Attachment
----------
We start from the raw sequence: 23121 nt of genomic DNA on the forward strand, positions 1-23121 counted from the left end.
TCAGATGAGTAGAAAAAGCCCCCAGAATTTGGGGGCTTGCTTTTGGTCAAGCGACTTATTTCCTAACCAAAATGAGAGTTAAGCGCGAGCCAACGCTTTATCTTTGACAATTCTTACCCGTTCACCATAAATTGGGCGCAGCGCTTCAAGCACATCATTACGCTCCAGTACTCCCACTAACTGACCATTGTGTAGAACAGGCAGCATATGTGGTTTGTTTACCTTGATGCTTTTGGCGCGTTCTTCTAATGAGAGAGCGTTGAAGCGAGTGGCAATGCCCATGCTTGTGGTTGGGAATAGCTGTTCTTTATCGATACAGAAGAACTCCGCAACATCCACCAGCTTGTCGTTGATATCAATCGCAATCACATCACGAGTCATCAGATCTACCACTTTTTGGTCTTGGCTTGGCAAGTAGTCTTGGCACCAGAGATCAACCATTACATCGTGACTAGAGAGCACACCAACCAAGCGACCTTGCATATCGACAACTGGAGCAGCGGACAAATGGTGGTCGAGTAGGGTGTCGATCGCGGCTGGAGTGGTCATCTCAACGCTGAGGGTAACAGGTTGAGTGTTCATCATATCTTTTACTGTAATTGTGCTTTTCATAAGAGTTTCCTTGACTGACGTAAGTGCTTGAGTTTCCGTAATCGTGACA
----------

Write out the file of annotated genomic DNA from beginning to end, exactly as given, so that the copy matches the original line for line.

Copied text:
We start from the raw sequence: 23121 nt of genomic DNA on the forward strand, positions 1-23121 counted from the left end.
TCAGATGAGTAGAAAAAGCCCCCAGAATTTGGGGGCTTGCTTTTGGTCAAGCGACTTATTTCCTAACCAAAATGAGAGTTAAGCGCGAGCCAACGCTTTATCTTTGACAATTCTTACCCGTTCACCATAAATTGGGCGCAGCGCTTCAAGCACATCATTACGCTCCAGTACTCCCACTAACTGACCATTGTGTAGAACAGGCAGCATATGTGGTTTGTTTACCTTGATGCTTTTGGCGCGTTCTTCTAATGAGAGAGCGTTGAAGCGAGTGGCAATGCCCATGCTTGTGGTTGGGAATAGCTGTTCTTTATCGATACAGAAGAACTCCGCAACATCCACCAGCTTGTCGTTGATATCAATCGCAATCACATCACGAGTCATCAGATCTACCACTTTTTGGTCTTGGCTTGGCAAGTAGTCTTGGCACCAGAGATCAACCATTACATCGTGACTAGAGAGCACACCAACCAAGCGACCTTGCATATCGACAACTGGAGCAGCGGACAAATGGTGGTCGAGTAGGGTGTCGATCGCGGCTGGAGTGGTCATCTCAACGCTGAGGGTAACAGGTTGAGTGTTCATCATATCTTTTACTGTAATTGTGCTTTTCATAAGAGTTTCCTTGACTGACGTAAGTGCTTGAGTTTCCGTAATCGTGACA